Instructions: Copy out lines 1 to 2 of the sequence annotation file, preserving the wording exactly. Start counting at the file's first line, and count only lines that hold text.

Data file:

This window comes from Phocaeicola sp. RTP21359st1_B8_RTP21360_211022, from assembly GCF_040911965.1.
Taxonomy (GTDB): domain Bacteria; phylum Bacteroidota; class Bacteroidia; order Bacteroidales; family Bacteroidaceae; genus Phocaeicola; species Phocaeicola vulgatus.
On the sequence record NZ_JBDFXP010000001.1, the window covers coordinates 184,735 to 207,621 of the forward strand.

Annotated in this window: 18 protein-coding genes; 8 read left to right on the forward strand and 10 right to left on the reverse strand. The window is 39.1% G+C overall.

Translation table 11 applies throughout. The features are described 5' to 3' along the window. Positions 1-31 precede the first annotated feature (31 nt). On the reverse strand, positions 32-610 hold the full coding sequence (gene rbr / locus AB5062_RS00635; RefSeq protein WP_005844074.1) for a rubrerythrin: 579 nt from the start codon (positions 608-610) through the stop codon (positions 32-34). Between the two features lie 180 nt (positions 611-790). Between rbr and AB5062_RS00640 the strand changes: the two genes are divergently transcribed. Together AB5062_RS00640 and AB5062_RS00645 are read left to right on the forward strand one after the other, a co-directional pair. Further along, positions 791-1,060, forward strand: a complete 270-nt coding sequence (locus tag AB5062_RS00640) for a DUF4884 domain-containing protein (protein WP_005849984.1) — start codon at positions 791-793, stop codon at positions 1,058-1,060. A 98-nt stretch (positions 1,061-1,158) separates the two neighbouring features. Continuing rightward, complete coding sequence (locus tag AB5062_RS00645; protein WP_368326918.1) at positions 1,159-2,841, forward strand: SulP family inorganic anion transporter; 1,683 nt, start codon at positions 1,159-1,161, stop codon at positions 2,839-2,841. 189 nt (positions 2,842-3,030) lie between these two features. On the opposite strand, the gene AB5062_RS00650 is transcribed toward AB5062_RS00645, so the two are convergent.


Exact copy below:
This window comes from Phocaeicola sp. RTP21359st1_B8_RTP21360_211022, from assembly GCF_040911965.1.
Taxonomy (GTDB): domain Bacteria; phylum Bacteroidota; class Bacteroidia; order Bacteroidales; family Bacteroidaceae; genus Phocaeicola; species Phocaeicola vulgatus.